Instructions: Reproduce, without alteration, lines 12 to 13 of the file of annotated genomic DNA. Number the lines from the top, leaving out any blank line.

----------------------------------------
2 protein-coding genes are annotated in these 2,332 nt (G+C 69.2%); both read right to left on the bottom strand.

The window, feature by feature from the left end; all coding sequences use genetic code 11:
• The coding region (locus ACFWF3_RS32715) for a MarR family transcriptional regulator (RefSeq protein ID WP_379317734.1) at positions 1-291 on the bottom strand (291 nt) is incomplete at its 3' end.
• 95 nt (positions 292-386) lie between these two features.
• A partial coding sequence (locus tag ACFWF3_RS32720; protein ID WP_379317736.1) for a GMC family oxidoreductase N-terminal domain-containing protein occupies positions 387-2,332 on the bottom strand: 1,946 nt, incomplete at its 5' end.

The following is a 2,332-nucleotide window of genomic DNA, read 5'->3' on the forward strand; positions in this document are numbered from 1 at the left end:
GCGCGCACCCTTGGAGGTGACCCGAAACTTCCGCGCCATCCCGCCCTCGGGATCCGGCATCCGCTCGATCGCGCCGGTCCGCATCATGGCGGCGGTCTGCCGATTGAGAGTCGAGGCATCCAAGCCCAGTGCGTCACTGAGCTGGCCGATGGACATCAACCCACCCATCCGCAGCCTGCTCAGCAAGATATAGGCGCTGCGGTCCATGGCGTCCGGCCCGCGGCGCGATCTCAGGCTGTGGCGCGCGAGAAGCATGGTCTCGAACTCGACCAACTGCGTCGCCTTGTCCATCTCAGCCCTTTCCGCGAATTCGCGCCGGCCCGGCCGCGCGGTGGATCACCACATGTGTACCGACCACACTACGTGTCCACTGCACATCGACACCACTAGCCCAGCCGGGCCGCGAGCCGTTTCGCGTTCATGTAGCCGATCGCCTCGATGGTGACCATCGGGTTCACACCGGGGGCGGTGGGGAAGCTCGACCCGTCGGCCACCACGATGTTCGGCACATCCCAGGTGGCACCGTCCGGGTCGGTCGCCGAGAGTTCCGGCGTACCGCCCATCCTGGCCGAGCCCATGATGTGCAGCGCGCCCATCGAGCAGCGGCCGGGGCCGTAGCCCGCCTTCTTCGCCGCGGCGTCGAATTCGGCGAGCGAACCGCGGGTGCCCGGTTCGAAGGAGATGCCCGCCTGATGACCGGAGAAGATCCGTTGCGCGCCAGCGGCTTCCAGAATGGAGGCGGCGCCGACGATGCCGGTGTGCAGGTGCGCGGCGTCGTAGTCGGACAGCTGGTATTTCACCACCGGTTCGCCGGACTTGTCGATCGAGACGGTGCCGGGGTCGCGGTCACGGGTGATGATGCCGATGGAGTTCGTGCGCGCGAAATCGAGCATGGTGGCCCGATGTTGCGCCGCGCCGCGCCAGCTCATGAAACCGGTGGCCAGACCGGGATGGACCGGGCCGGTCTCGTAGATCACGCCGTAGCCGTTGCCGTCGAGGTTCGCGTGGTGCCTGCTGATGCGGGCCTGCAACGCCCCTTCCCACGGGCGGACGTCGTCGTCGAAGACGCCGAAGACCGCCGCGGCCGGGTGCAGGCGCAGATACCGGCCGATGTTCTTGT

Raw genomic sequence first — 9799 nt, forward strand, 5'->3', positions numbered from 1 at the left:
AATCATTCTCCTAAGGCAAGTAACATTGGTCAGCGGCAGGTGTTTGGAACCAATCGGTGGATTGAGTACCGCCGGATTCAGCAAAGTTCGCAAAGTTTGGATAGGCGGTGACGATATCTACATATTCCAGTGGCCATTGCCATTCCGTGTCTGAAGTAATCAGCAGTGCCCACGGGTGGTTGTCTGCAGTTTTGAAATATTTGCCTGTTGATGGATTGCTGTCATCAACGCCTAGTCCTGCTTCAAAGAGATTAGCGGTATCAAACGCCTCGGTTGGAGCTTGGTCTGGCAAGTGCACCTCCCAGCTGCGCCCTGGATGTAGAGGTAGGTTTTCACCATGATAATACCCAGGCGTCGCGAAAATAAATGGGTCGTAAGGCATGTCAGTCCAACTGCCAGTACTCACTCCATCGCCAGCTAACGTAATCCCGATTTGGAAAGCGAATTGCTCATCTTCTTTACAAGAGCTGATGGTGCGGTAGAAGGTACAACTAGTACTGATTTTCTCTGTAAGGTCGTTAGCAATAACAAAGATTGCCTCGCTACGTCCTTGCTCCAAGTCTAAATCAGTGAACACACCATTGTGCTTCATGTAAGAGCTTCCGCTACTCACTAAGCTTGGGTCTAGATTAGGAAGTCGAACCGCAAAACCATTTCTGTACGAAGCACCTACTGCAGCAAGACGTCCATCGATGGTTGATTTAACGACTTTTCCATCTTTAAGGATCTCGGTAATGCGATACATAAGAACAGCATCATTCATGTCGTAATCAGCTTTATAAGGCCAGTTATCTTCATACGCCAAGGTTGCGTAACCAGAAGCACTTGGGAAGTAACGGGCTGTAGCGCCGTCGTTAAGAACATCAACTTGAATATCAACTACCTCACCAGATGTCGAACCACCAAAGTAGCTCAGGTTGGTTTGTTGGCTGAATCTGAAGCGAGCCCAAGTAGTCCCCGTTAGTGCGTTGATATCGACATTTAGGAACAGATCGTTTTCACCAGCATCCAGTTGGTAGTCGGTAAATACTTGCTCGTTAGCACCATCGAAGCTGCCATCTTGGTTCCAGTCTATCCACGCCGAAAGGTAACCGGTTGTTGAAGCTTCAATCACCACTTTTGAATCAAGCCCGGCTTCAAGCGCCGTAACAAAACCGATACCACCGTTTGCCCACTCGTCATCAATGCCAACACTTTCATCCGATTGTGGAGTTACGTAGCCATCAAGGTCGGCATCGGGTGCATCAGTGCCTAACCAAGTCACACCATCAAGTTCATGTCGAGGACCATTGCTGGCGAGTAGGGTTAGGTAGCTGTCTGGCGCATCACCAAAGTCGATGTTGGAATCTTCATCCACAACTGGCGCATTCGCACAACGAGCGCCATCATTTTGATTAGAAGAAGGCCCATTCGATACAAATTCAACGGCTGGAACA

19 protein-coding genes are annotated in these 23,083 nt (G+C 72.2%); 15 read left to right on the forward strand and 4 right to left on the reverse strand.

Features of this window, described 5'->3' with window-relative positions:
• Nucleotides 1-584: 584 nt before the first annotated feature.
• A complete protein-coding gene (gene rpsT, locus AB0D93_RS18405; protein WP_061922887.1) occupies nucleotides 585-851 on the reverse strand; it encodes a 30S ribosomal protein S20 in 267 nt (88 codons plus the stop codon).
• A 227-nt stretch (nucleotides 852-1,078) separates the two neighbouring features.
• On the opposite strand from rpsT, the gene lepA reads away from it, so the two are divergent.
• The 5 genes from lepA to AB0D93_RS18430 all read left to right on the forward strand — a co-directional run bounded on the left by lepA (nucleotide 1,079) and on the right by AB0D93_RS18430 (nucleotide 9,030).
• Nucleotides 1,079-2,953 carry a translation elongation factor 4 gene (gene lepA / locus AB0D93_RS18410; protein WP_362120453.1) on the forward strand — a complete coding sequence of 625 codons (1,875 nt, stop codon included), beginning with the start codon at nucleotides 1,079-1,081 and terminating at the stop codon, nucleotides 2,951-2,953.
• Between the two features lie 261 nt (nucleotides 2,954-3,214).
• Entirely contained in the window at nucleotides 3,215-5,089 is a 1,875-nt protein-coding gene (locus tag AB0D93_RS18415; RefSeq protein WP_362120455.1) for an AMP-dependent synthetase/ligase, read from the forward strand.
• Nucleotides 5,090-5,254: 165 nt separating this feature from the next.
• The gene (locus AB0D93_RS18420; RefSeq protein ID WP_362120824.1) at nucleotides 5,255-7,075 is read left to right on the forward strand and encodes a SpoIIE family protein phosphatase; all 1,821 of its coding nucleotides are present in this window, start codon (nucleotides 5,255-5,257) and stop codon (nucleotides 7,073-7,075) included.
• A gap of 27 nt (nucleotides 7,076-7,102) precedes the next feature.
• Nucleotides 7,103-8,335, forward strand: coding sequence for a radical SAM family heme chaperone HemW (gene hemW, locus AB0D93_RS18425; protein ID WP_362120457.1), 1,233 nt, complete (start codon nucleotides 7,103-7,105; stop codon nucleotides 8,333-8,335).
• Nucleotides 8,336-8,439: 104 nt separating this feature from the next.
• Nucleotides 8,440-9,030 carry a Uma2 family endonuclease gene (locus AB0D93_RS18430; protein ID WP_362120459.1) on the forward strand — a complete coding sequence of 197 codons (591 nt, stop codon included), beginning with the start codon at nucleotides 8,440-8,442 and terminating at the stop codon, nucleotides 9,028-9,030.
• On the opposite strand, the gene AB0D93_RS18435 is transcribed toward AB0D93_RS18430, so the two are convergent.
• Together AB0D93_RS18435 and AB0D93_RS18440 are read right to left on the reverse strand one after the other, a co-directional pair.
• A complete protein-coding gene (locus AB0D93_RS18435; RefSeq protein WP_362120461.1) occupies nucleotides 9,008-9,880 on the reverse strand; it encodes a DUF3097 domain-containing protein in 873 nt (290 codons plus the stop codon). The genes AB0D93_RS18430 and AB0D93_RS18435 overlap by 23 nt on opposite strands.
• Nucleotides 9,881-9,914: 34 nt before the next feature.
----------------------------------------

• Nucleotides 1-584: 584 nt before the first annotated feature.
• A complete protein-coding gene (gene rpsT, locus AB0D93_RS18405; protein WP_061922887.1) occupies nucleotides 585-851 on the reverse strand; it encodes a 30S ribosomal protein S20 in 267 nt (88 codons plus the stop codon).